Pests are a major source of crop loss worldwide. Cambridge reports suggest that the total global potential loss due to pests varied from about 50% in wheat, more than 80% in cotton production, 26-29% for soybean and 31%, 37% and 40% for maize, rice and potatoes, respectively.  Biotechnology plays an important role in developing insect resistant crops which are better managed to fight pests internally. For eg crops such as cotton equipped with δ-endotoxin genes from Bacillus thuringiensis has helped create pest resistant cotton. Similar pest resistant Brinjal, maize and potato varieties have gone on to help farmers and consumers with bountiful produce.


Managing CO2 emissions

Using fertilisers, machines, rice cultivation, manure management, field burning of crop residues etc contributes to CO2 and methane emissions. Inputs such as fertilizers often become a catch 22 situation in agriculture because they are important for plant health from food production point of view, but at the same time, severely affects the plant health as well contributes to GHG emissions. Seed innovations not only help plants but also manages GHG emissions. For instance, herbicide tolerant soybean and canola crops require zero or no-till activities hence reducing loss of soil carbon. Similarly, insect resistant cotton crop requires less fertilisers, also saving CO2 emissions. According to International Service for the Acquisition of Agri-biotech Applications (ISAAA), biotech crops helped save 27.1billion kgs C02 which is equivalent to removing 16.7M cars off the road for 1 year.


Growing more with less

Seed innovations such as gene editing technologies, CRISPR etc are helping scientists to develop drought tolerant, salt tolerant, heat tolerant and many such varieties of healthy crops which are suited to the area’s climate conditions. These qualities have helped crops fight climate change and provide healthy food. Such advancements have helped manage production of maize, corn, wheat and other essential grains across sub saharan African countries and many developing countries of Asia as well. Drought tolerant crops are estimated to retain 17.5% more moisture than traditional varieties to help endure drought and reduce requirement of irrigation.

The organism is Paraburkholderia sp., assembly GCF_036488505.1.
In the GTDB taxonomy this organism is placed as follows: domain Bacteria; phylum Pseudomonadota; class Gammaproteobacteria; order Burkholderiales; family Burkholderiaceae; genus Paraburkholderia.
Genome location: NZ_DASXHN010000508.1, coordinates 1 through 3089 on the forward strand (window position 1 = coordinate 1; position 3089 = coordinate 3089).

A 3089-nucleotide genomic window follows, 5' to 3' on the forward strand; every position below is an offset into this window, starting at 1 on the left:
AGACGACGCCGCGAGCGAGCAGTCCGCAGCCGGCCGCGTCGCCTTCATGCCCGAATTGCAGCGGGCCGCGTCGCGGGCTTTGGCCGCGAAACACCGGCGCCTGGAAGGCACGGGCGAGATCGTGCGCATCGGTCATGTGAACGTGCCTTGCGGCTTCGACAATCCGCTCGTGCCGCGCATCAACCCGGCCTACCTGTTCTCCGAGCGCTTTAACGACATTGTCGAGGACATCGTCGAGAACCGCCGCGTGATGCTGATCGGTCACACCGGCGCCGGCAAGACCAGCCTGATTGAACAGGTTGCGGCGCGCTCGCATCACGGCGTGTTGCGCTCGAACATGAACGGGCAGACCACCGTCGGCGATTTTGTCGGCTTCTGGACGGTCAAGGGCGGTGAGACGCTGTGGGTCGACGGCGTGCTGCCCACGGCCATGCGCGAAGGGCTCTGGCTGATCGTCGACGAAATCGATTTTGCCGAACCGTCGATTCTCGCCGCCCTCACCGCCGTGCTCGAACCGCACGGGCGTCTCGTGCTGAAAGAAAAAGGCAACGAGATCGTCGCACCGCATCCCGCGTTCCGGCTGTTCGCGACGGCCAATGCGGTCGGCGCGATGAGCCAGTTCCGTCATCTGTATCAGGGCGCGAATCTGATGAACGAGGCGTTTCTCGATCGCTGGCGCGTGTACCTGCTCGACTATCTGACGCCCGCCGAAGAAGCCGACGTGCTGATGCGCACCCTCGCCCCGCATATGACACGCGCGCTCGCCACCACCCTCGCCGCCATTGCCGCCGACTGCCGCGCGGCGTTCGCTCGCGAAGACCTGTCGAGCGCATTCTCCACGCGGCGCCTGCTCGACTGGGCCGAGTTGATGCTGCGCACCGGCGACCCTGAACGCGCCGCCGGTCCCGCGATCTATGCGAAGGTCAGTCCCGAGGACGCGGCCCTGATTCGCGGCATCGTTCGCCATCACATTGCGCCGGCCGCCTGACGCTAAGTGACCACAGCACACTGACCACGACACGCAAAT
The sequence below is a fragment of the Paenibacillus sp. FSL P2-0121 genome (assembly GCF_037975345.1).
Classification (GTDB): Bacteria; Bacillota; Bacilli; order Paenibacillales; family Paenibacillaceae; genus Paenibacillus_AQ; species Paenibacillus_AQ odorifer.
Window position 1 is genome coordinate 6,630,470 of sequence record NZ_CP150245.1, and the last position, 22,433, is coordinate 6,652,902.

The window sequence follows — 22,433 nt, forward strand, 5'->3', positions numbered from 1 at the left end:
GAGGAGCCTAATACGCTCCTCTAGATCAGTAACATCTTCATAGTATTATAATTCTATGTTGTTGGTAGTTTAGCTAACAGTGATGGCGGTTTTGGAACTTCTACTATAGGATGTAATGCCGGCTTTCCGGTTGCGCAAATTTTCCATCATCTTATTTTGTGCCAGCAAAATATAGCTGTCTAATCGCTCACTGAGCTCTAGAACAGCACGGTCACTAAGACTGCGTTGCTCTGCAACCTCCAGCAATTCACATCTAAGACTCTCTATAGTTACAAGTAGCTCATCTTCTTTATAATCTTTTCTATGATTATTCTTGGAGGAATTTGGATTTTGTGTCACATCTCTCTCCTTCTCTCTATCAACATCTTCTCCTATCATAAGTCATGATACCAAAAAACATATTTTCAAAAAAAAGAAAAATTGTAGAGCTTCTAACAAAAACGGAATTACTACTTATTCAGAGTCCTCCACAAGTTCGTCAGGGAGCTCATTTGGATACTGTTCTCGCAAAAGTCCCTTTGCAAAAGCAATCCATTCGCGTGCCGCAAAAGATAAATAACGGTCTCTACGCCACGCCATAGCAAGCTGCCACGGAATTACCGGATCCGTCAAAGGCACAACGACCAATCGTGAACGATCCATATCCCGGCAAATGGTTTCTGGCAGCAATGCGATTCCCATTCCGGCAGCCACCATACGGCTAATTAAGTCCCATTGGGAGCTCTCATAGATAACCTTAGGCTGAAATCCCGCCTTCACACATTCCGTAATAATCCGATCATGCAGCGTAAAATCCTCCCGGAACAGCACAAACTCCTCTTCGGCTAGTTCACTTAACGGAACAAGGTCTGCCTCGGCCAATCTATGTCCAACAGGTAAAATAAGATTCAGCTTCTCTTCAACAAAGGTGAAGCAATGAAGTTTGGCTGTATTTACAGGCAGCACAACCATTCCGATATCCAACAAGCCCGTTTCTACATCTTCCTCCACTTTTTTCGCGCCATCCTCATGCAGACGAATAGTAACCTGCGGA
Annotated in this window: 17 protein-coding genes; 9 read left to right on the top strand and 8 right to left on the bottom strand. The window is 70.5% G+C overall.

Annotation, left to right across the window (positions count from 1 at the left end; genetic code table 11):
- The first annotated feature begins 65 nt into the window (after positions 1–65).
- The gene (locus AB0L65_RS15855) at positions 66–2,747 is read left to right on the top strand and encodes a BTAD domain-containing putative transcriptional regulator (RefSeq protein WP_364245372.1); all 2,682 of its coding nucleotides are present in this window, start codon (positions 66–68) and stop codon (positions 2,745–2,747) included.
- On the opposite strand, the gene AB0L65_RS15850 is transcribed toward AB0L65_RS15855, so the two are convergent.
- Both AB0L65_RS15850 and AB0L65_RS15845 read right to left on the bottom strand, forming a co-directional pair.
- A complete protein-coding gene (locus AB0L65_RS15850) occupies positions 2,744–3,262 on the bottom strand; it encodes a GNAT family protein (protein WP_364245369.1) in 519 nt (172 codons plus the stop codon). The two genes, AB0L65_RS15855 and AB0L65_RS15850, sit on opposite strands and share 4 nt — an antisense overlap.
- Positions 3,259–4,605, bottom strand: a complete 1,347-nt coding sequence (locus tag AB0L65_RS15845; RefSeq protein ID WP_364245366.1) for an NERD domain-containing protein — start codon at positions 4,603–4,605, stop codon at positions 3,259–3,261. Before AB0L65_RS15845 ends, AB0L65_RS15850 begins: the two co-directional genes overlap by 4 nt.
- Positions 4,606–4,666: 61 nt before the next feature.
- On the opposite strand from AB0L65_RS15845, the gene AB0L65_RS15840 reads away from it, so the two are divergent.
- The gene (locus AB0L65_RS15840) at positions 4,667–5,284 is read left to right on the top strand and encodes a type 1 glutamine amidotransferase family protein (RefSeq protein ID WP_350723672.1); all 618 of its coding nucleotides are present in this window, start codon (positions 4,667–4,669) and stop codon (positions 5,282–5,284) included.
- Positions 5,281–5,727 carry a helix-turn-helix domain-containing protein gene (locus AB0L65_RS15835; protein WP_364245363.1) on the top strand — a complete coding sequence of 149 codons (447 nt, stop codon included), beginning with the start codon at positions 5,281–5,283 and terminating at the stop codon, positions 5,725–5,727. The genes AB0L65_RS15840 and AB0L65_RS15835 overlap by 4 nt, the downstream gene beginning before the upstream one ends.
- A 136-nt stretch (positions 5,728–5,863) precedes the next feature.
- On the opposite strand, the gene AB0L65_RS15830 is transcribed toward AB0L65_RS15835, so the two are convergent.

Overall, improved seeds require less inputs than traditional seeds. Through seed innovation, farmers saved 183 million hectares of land from plowing & cultivation as these plants are healthy even with less inputs. Estimates by PG Economics (2014) stated that to maintain the level of production for the year, using traditional crops, farmers would need land equivalent to 12% of the available arable land in the US.


Despite the benefits that seed innovations have, it has seen resistance across the world. However, countries such as Kenya, Nigeria, The Philippines, Vietnam etc have shown an open mind towards adopting such innovative technologies. Seed innovation is one of the most misunderstood scientific interventions in agriculture, despite no documented adverse effects of human health. But with International Year of Plant Health and renewed discussions on the role of seed innovation, an improvement in the acceptance and adoption of such technologies is expected in the coming future.





Philippines approves golden rice for food, feed& processing – a step towards eradicating VAD


The Philippines ended 2019 with a progressive step, when they became the first country with Vitamin A deficiency (VAD) to approve GM golden rice for cultivation and consumption, making it a landmark judgement. The government report stated that Golden rice is safe for consumption for humans and animals, same as the traditional rice varieties[1].